In Elf Queens and Holy Friars Richard Firth Green investigates an important aspect of medieval culture that has been largely ignored by modern literary scholarship: the omnipresent belief in fairyland.
Taking as his starting point the assumption that the major cultural gulf in the Middle Ages was less between the wealthy and the poor than between the learned and the lay, Green explores the church's systematic demonization of fairies and infernalization of fairyland. He argues that when medieval preachers inveighed against the demons that they portrayed as threatening their flocks, they were in reality often waging war against fairy beliefs. The recognition that medieval demonology, and indeed pastoral theology, were packed with coded references to popular lore opens up a whole new avenue for the investigation of medieval vernacular culture.
Elf Queens and Holy Friars offers a detailed account of the church's attempts to suppress or redirect belief in such things as fairy lovers, changelings, and alternative versions of the afterlife. That the church took these fairy beliefs so seriously suggests that they were ideologically loaded, and this fact makes a huge difference in the way we read medieval romance, the literary genre that treats them most explicitly. The war on fairy beliefs increased in intensity toward the end of the Middle Ages, becoming finally a significant factor in the witch-hunting of the Renaissance.
Chapter 1. Believing in Fairies
Chapter 2. Policing Vernacular Belief
Chapter 3. Incubi Fairies
Chapter 4. Christ the Changeling
Chapter 5. Living in Fairyland
Much has been written on medieval fairies in the past twenty years or so, but in Elf Queens and Holy Friars Green succeeds triumphantly in bringing new insights and thoughtful analysis to their history and their metamorphoses into divergent forms, as the early modern world begins to take shape. The Times Literary Supplement
As a guide to the traditions of Britain and France, [Green's] can't be surpassed. This is cultural history from below, not the usual top-down perspective. . . . It is not only original, sensible and deeply researched but accessible. Not only medievalists will actively enjoy reading it. London Review of Books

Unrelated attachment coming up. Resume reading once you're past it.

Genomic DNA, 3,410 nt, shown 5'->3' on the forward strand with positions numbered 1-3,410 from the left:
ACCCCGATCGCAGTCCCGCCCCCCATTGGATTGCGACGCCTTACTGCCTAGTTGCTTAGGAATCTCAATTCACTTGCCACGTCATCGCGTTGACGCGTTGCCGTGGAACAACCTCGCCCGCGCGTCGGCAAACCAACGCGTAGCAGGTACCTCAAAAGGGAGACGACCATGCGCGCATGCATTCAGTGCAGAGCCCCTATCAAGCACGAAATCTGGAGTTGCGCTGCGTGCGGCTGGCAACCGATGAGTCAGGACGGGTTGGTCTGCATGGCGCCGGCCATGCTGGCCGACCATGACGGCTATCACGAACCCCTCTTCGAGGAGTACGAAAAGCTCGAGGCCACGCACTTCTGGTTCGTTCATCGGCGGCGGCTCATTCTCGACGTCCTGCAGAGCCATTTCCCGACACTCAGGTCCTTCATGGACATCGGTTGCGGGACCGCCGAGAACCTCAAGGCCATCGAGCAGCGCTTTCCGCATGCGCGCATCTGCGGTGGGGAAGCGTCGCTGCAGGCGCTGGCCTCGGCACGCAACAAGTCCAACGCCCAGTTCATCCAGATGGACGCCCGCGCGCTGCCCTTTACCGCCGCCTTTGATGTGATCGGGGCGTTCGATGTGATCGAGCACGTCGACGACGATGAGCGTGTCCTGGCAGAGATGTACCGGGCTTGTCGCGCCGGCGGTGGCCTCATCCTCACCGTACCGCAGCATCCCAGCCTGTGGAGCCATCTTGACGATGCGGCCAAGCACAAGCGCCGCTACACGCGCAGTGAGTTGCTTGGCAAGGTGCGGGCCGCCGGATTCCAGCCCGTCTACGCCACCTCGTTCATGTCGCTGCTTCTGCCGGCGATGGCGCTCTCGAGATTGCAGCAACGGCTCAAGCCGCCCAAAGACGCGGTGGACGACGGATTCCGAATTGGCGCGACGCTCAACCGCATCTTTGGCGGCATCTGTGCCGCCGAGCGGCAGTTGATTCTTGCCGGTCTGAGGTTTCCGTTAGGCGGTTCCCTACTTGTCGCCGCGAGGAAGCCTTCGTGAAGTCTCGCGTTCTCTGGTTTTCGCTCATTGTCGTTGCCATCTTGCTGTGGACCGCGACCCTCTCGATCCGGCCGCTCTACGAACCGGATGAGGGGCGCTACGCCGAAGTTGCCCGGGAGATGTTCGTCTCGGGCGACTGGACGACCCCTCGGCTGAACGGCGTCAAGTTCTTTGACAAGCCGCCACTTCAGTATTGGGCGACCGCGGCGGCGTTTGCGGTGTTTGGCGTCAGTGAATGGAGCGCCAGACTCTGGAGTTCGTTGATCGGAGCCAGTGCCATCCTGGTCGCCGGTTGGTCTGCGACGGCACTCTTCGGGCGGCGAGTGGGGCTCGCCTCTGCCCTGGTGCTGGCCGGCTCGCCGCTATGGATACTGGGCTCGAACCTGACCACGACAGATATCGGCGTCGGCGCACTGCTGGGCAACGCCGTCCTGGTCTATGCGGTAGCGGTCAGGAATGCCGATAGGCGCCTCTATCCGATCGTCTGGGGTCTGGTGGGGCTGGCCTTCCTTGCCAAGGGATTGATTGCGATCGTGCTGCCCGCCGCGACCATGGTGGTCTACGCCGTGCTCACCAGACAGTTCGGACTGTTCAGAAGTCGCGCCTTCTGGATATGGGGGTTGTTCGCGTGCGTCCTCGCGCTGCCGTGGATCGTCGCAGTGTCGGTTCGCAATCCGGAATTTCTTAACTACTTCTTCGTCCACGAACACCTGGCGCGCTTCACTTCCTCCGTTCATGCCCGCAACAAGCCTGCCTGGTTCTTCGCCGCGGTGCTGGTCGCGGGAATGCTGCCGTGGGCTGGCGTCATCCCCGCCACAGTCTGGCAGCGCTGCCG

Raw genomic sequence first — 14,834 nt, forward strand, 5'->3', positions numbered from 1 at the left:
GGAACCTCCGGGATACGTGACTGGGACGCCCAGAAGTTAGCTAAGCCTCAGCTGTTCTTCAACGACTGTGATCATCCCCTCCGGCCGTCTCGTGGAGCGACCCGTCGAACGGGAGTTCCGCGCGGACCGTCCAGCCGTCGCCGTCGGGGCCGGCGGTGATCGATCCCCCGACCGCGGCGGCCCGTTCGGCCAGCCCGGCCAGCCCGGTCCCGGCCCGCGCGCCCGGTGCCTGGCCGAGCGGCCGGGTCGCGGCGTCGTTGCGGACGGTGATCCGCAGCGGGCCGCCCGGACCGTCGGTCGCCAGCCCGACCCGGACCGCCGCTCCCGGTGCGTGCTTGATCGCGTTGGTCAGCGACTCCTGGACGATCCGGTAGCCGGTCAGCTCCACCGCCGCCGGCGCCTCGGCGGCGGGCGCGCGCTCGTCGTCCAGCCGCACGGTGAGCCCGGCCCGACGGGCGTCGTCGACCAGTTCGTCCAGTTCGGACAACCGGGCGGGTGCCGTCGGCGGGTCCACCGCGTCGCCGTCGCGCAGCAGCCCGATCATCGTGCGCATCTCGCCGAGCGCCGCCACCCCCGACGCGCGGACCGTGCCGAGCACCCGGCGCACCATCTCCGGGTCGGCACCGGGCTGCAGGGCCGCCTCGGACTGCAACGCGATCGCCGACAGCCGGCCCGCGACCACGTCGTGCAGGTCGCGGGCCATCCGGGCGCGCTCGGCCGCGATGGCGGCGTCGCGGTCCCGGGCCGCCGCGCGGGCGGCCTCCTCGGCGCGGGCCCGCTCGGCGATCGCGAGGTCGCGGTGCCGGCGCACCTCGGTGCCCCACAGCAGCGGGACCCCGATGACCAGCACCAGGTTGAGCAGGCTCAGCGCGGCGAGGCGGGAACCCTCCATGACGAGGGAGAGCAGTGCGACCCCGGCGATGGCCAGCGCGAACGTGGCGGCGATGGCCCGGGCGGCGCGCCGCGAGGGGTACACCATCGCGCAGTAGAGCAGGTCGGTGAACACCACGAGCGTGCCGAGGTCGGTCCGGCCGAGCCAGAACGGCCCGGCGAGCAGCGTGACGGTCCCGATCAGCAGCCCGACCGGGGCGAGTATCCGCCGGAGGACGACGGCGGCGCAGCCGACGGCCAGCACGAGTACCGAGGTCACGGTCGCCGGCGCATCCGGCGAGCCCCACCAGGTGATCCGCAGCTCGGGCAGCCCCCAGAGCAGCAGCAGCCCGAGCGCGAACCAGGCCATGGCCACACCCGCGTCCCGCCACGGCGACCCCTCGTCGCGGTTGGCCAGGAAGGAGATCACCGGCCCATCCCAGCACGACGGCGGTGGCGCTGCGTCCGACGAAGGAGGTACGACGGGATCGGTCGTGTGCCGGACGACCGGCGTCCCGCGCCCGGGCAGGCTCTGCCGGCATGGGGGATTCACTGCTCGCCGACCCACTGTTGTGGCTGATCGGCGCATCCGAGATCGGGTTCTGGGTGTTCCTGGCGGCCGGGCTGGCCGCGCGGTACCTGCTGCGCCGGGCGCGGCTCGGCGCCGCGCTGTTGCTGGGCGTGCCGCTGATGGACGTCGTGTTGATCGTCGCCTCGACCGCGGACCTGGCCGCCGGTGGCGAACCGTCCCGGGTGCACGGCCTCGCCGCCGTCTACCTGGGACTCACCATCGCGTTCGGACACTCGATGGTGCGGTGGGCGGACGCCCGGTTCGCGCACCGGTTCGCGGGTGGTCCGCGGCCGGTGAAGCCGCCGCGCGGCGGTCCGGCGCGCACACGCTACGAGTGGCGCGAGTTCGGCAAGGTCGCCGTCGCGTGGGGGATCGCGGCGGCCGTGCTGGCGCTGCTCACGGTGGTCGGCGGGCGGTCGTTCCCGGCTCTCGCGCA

This wonderful book is a rare example of work which is genuinely interdisciplinary, making an equal contribution to our understanding of medieval romance literature, Western Christian theology and medieval Western European cultural history. It does this by bringing together two different bodies of source material-the romances and the writings of medieval churchmen-in both of which the author is equally expert. The result is a whole series of exciting new insights, centred on the theme of fairyland as a contested site in a struggle between official and unofficial cultures in the high and late Middle Ages. Time and Mind
A new book by Richard Firth Green is always a significant event, and this one, surveying fairy beliefs in the Middle Ages, is set to become the work of first recourse on the subject. It is scholarly, meticulously researched beyond the limits of all the more familiar examples, and is in many respects a profoundly revisionary account of such beliefs. It deserves to be read not just by folklorists and critics of those medieval romances in which fairies figure, but by cultural, social, and intellectual historians, theologians, and historians of witchcraft. Speculum
Elf Queens and Holy Friars is a lucid, rich and engrossing book. Green sustains his case for the contingency and variety of medieval fairy beliefs, while also making a coherent and compelling argument about medieval clerical approaches to such beliefs. The study is likely to become a staple of reading lists across a number of areas of literary and cultural history; however, its appeal should extend well beyond the academy. Elf Queens and Holy Friars is a deeply learned book, but it wears that learning lightly; there is much here for readers new to this field to enjoy, not least the sheer entertainment value of many medieval fairy accounts. Literature & History
Although I have brushed up against suggestions of fairy lore and activity many times in the materials with which I work, I have taken them for granted up to now, which also means I did not think very hard about them. Reading this book has illuminated a large expanse of material much more deeply and intimately than I imagined possible. Claire Fanger, Rice University
- Winner of the 2018 Medieval Institute Otto Grundler Book Prize
- Winner of the 2020 Haskins Medal from the Medieval Academy of America
- Winner of the 2017 The Mythopoeic Society Scholarship Award for Myth and Fantasy Studies